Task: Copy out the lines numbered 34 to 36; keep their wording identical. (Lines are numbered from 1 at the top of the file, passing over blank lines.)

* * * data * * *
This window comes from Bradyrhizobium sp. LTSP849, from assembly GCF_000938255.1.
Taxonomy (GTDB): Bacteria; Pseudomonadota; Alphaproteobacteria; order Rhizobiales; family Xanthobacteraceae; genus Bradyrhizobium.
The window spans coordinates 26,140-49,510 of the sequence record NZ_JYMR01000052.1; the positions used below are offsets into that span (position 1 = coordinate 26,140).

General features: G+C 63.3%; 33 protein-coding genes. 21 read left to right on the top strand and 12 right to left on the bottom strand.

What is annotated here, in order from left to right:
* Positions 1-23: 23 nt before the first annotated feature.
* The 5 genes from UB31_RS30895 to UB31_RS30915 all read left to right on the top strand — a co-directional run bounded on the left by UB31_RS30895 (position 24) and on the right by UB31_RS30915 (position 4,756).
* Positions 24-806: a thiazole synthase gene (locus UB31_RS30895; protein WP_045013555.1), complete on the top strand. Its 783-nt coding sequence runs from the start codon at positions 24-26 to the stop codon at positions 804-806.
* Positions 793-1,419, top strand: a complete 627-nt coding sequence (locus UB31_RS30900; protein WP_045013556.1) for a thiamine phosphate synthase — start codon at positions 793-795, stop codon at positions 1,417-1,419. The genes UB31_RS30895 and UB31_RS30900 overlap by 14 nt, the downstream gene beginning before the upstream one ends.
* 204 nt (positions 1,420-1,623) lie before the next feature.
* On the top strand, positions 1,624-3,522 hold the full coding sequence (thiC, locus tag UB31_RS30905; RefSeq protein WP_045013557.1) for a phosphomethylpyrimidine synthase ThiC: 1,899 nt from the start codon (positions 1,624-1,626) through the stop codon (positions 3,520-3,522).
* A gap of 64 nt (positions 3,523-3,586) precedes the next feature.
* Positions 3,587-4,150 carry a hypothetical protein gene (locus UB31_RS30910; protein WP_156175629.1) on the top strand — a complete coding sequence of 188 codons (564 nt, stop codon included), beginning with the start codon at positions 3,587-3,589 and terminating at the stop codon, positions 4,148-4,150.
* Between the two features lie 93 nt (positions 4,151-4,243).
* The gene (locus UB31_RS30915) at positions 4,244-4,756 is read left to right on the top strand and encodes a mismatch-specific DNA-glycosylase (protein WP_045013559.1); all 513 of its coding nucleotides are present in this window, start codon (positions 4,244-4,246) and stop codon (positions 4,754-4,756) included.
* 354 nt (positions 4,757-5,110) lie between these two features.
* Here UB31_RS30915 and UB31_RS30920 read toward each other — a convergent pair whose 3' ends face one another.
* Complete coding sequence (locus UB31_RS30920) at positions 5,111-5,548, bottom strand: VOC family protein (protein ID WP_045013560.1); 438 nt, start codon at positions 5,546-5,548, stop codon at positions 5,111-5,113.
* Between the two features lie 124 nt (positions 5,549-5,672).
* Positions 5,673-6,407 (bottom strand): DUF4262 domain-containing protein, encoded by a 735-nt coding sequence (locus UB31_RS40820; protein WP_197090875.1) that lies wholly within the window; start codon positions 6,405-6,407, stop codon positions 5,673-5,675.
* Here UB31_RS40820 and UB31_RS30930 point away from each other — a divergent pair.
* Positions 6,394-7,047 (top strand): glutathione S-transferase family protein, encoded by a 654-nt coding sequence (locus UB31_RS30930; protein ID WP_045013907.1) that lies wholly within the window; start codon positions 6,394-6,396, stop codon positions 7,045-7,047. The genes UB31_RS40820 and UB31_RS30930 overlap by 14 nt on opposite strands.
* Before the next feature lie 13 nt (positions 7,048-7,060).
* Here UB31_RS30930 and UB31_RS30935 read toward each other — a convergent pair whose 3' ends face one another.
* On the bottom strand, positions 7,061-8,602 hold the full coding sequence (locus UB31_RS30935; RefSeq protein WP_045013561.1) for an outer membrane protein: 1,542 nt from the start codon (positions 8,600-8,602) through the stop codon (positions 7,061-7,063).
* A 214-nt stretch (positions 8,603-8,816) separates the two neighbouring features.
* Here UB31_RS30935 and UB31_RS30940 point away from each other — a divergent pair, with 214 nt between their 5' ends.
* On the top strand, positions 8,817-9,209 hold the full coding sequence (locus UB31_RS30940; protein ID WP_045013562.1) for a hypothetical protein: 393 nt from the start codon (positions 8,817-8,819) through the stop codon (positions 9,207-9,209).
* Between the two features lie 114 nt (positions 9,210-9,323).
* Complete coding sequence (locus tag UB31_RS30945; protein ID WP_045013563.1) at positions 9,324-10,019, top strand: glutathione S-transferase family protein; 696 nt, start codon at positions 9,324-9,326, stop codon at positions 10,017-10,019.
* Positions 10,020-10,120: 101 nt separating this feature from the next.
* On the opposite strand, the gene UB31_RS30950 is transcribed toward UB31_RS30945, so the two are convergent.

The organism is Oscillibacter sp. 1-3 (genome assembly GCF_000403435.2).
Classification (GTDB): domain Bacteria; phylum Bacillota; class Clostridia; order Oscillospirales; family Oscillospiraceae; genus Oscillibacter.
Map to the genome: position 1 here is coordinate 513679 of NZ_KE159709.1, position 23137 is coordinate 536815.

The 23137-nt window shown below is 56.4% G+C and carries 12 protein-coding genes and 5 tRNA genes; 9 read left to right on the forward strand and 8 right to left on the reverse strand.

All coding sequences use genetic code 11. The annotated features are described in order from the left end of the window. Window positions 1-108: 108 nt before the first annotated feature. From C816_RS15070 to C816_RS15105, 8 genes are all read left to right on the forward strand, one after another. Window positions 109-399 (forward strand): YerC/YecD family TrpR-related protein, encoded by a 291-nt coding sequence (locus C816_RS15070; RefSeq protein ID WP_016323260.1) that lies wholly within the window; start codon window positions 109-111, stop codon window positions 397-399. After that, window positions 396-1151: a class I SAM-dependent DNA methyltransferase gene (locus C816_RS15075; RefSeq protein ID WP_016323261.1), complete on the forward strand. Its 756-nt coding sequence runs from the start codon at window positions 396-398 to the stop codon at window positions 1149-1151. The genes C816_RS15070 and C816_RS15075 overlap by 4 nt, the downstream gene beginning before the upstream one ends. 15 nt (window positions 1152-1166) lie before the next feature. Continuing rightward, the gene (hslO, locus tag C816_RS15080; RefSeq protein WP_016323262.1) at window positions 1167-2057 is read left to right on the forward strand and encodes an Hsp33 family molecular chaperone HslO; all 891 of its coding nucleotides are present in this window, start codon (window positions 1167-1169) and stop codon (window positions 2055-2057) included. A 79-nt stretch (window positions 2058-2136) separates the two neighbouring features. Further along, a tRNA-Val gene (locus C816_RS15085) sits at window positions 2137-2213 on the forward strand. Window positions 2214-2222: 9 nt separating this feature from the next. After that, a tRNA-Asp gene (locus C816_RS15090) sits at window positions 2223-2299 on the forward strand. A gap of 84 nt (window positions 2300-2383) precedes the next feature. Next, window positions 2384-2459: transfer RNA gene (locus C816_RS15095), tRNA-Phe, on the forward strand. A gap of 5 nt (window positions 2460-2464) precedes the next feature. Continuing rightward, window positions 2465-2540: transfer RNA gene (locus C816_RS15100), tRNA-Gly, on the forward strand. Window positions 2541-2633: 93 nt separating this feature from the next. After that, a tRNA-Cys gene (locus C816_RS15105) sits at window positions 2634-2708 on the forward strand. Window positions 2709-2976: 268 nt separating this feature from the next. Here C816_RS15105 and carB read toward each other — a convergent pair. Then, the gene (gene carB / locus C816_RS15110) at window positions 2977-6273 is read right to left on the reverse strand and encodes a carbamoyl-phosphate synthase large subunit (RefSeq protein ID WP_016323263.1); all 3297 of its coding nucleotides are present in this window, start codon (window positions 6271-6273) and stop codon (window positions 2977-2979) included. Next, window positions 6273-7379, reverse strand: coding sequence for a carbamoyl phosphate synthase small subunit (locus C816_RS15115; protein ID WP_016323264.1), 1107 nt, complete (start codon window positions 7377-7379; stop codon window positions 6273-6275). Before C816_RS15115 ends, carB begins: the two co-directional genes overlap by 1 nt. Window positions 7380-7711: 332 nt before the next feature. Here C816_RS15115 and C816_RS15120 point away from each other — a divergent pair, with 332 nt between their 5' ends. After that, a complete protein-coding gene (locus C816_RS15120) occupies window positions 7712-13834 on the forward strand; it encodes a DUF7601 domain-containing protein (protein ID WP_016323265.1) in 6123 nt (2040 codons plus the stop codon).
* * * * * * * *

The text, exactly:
Classification (GTDB): domain Bacteria; phylum Bacillota; class Clostridia; order Oscillospirales; family Oscillospiraceae; genus Oscillibacter.
Map to the genome: position 1 here is coordinate 513679 of NZ_KE159709.1, position 23137 is coordinate 536815.

The 23137-nt window shown below is 56.4% G+C and carries 12 protein-coding genes and 5 tRNA genes; 9 read left to right on the forward strand and 8 right to left on the reverse strand.